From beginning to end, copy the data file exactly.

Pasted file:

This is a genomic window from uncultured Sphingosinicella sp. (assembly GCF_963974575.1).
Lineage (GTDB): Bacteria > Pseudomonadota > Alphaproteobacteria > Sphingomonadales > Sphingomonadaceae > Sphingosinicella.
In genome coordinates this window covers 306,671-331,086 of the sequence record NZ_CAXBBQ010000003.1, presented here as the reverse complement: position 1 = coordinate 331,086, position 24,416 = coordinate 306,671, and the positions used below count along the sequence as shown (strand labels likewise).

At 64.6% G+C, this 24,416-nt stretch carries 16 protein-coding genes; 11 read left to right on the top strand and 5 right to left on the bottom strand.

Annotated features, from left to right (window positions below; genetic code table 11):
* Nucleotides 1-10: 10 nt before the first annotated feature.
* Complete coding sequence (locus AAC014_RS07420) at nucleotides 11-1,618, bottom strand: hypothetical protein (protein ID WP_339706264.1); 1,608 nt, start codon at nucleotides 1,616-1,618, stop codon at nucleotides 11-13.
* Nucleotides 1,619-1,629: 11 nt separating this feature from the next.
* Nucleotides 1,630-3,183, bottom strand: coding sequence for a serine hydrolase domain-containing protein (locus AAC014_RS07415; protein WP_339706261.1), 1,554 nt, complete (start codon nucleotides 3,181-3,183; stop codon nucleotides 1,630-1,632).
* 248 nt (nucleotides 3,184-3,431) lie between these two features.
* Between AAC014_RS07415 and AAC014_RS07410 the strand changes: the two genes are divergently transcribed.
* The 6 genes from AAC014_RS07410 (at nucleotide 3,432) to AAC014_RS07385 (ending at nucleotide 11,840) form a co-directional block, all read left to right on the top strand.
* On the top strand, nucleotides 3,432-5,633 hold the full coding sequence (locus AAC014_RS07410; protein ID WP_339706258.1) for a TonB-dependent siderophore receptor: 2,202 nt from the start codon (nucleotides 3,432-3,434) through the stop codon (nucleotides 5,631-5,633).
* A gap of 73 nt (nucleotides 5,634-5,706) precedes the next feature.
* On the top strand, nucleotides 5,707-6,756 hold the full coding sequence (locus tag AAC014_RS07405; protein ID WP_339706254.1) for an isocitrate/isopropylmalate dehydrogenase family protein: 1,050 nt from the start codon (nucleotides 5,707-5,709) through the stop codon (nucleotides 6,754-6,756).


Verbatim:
This is a genomic window from uncultured Sphingosinicella sp. (assembly GCF_963974575.1).
Lineage (GTDB): Bacteria > Pseudomonadota > Alphaproteobacteria > Sphingomonadales > Sphingomonadaceae > Sphingosinicella.
In genome coordinates this window covers 306,671-331,086 of the sequence record NZ_CAXBBQ010000003.1, presented here as the reverse complement: position 1 = coordinate 331,086, position 24,416 = coordinate 306,671, and the positions used below count along the sequence as shown (strand labels likewise).

At 64.6% G+C, this 24,416-nt stretch carries 16 protein-coding genes; 11 read left to right on the top strand and 5 right to left on the bottom strand.

Annotated features, from left to right (window positions below; genetic code table 11):
* Nucleotides 1-10: 10 nt before the first annotated feature.
* Complete coding sequence (locus AAC014_RS07420) at nucleotides 11-1,618, bottom strand: hypothetical protein (protein ID WP_339706264.1); 1,608 nt, start codon at nucleotides 1,616-1,618, stop codon at nucleotides 11-13.
* Nucleotides 1,619-1,629: 11 nt separating this feature from the next.
* Nucleotides 1,630-3,183, bottom strand: coding sequence for a serine hydrolase domain-containing protein (locus AAC014_RS07415; protein WP_339706261.1), 1,554 nt, complete (start codon nucleotides 3,181-3,183; stop codon nucleotides 1,630-1,632).
* 248 nt (nucleotides 3,184-3,431) lie between these two features.
* Between AAC014_RS07415 and AAC014_RS07410 the strand changes: the two genes are divergently transcribed.
* The 6 genes from AAC014_RS07410 (at nucleotide 3,432) to AAC014_RS07385 (ending at nucleotide 11,840) form a co-directional block, all read left to right on the top strand.
* On the top strand, nucleotides 3,432-5,633 hold the full coding sequence (locus AAC014_RS07410; protein ID WP_339706258.1) for a TonB-dependent siderophore receptor: 2,202 nt from the start codon (nucleotides 3,432-3,434) through the stop codon (nucleotides 5,631-5,633).
* A gap of 73 nt (nucleotides 5,634-5,706) precedes the next feature.
* On the top strand, nucleotides 5,707-6,756 hold the full coding sequence (locus tag AAC014_RS07405; protein ID WP_339706254.1) for an isocitrate/isopropylmalate dehydrogenase family protein: 1,050 nt from the start codon (nucleotides 5,707-5,709) through the stop codon (nucleotides 6,754-6,756).